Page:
Today’s task for Big Blue is a whole pork shoulder, also known as a Boston Butt. A nice sized shoulder like this one is about 8 lbs, so it will take a while to smoke and cook.
So why is a pork shoulder called a Boston Butt? Frankly, given the history of St. Louis sports teams vs. Boston sports teams, including two significant, highly tainted, recent events in my lifetime (Super Bowl XXXVI and the 2004 World Series), I am strongly inclined to dislike all things Masshole-related. Apparently, back in the day, pig shoulders were popularly cut in Boston, then shipped out in barrels known as butts. Well, there you go.
I set a nice base of coals at the bottom of the basket in the smoker, about 3/4 of a coal chimney’s worth.
This was followed by several generous handfuls of soaked cherry wood chunks, left over from last week’s brisket.
Before putting the shoulder on the grill, I made a dry rub. This didn’t sit overnight, though I do often like to give smoked meat a night in the fridge with their rub. I was busy cutting cake a the local fish fry.
The rub was basic: 1 1/2 cups brown sugar, 1/2 cup paprika, 1/4 cup cayenne pepper, 1/4 cup garlic powder, 1/4 cup Lawry’s seasoned salt. Most of my rubs have three components: Sweet, salt, spice. You can have a heavy or light hand on whatever suits your mood that day. I make most on the fly and approximate as I go. Don’t be a slave to rub recipes – make your own and see what you like.
Now give a good butt rub:
I am cooking this thing fat side up. Why? I was chided recently by a far more seasoned BBQer that he always cooks his brisket fat side up so that the fat drippings go over and through the meat, providing more flavor. Fine, fat up for the first few hours.
While this gets started, I check the smoker thermometer. I am about 175 degrees. No problem. In 15 minutes, I will be at a steady 200 degrees, about where I would like to stay for the next 5 hours or so.
In addition to the rub and the cherry wood, I am going to further flavor this butt with a mop. A butt mop? Things are getting strange. A mop is really just a sauce or liquid applied with… a mop. I am using a fancy silicone and metal brush in lieu of an actual mop.
My mop is simple: 1 12 oz. can Budweiser, 2 cups apple cider vinegar, about 2 oz. lemon juice.
At the two hour mark, I give the shoulder a heavy mopping. This turned the crisping rub into a pasty consistency, which I brushed all over the sides of the shoulder.
In the photo above, you can see the distinctive Y-shaped bone that makes up the heart of a St. Louis Pork Steak, which is what you get when you cut a shoulder into one inch slices. As spring turns to summer, this blog will devoted heavily to the preparation and consumption of pork steaks. In fact, I enter the World M-Fing Championship of Pork Steaks each year on Memorial Day Saturday. I never win (and neither does my competition partner), or even come close to winning, but it is one of the absolute highlights of the year.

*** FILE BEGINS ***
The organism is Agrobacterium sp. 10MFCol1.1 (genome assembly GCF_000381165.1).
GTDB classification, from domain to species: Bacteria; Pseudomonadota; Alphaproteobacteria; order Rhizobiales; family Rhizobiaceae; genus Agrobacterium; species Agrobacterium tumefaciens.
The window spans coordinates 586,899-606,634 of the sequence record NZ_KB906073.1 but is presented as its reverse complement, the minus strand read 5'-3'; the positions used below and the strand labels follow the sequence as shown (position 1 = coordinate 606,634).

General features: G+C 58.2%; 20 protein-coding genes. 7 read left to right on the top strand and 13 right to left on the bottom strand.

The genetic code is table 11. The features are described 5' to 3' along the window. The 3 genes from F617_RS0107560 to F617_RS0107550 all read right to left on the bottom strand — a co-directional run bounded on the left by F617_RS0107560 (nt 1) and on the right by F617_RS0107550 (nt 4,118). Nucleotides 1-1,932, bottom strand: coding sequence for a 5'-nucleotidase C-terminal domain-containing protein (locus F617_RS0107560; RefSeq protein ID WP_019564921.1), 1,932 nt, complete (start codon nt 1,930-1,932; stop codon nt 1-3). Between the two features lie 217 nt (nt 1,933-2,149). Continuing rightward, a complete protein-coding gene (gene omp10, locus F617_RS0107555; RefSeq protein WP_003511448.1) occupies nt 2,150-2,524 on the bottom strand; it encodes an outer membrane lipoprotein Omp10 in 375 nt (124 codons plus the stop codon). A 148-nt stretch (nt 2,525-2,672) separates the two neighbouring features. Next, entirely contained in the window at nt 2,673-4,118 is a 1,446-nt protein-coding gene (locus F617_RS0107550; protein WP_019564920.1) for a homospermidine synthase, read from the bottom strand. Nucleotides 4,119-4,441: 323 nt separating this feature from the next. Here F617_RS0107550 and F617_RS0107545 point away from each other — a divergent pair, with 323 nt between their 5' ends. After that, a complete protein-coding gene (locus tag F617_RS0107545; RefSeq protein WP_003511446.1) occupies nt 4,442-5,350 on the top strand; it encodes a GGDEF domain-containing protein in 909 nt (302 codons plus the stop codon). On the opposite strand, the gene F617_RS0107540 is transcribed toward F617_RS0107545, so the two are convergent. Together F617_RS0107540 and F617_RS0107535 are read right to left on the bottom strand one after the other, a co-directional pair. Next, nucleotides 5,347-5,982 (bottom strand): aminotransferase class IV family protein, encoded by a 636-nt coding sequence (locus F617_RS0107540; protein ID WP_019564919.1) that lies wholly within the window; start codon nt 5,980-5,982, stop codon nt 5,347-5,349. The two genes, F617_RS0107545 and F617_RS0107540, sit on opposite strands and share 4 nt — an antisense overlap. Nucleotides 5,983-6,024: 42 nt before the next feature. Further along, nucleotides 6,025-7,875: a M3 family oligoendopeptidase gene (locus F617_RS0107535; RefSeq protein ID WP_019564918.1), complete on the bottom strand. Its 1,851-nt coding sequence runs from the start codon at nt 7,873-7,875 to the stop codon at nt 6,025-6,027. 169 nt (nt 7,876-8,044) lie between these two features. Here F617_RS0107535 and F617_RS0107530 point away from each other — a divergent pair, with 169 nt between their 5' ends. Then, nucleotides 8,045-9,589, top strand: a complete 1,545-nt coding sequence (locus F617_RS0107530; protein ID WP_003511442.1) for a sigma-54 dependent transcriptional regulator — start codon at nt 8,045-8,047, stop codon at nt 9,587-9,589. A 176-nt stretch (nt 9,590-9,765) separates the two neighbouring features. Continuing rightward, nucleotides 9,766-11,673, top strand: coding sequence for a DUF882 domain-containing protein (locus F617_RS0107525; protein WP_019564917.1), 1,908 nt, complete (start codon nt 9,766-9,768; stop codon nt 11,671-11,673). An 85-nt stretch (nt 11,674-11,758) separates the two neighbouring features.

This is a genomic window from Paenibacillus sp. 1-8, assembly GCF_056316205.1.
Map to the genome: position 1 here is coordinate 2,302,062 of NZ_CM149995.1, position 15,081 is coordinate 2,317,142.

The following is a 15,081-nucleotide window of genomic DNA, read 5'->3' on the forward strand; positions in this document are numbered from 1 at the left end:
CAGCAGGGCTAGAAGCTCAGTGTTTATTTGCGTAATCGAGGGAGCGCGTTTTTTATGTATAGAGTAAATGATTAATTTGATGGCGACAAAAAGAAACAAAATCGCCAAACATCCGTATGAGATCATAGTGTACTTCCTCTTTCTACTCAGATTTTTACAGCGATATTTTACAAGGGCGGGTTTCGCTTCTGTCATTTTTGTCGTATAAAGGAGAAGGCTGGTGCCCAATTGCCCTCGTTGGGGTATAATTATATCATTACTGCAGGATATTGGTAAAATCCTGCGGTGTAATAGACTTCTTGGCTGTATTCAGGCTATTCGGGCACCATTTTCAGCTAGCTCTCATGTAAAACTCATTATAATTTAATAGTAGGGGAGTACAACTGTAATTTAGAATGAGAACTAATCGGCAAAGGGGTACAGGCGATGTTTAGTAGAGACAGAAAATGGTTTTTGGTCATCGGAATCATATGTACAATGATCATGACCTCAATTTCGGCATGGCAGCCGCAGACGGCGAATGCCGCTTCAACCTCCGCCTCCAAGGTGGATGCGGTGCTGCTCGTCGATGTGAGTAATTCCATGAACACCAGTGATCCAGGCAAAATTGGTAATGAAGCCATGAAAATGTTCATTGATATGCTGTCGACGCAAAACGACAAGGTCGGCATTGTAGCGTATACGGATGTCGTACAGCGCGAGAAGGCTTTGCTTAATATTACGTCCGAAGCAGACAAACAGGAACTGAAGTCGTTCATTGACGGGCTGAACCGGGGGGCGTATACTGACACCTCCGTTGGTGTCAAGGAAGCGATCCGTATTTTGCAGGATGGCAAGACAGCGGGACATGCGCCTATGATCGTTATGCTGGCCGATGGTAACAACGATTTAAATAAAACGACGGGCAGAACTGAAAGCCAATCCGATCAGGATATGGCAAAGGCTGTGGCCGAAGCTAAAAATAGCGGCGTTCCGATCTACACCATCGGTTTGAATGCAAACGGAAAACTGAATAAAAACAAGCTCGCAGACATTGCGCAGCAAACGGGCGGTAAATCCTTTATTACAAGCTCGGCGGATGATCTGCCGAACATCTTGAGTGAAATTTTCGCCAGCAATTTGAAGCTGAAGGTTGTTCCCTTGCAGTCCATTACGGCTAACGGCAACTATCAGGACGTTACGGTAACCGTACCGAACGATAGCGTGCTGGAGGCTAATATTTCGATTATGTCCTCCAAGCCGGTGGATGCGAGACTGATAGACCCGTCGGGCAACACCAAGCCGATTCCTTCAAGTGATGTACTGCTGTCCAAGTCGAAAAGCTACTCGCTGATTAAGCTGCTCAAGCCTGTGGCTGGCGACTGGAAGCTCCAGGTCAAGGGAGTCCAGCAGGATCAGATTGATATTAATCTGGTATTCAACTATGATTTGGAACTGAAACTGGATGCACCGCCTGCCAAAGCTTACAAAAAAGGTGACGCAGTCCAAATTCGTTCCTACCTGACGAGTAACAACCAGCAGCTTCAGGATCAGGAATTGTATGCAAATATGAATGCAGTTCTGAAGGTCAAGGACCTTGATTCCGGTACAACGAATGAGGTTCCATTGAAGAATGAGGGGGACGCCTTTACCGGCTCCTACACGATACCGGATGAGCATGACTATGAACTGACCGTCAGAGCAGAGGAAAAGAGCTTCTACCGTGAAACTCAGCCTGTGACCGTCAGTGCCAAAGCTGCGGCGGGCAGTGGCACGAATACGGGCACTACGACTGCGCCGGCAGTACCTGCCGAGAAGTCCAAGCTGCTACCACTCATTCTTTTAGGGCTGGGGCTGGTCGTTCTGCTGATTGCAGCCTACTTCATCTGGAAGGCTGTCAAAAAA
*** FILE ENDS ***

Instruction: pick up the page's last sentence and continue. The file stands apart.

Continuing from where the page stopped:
After two hours, I finally flip it fat side down. All this grilling is exhausting. It’s time for a beer. It’s March, right? Close to St. Patrick’s Day? Good.
I’m a big fan of Smithwick’s, something apparently pronounced Shmitt’-icks. I’ve got plenty of Irish in my blood, so this affection is only natural.
Big Blue is doing so well today. I’m feeling like a proud papa. Still holding fast at 200 degrees. I tossed in some more wood and coals, but not too much.
From here on out, things get easier. Check the temp and rub with mop every 20-30 minutes or so. Mix in some cold beers and you should be ready to go anywhere from 4-6 hours, depending on how hot you get your smoker or how big your shoulder happens to be.
You’re looking for the shoulder to get up to 160 degrees or more. The USDA says 145 for pork, but I prefer to be on the safe side. After 2 hours 45 minutes, I am at about 120 degrees. This is not unexpected. I planned on a 6 hour cook or so, and this is right on target.
Amazingly, even after 6 hours on the smoker, I still only had an internal temperature of 150. It took a full 7 hours to get up to 160. With all of the mopping, the meat remained juicy.
Instead of shredding it, something I couldn’t really do because I didn’t take the extra time to tenderize the meat, I carved it like a turkey breast for sandwiches.
I took some French bread, a little provelone cheese, some relish, and hot sauce. Yum.
With all of the delays in getting this thing prepared, the kiddos had hot dogs and bratwurst for dinner. That meant tons of leftovers.
Tomorrow all this beautiful BBQ shoulder will get some hot sauce / BBQ sauce drizzling and a some time in a skillet before becoming lunch. After trimming all of the fat and cleaning the bone, only a few pounds was left.
My lessons from this will inspire changes in the next shoulder: (1) get a boneless shoulder from the Schnuck’s butchers, (2) give myself at least two more hours cook time than anticipated, (3) do the overnight rub, (4) trim the huge outer fat layer.
In the end, this was a very tasty, labor-intensive project. I would do it again, but with the changes above. Good luck trying this out on your own.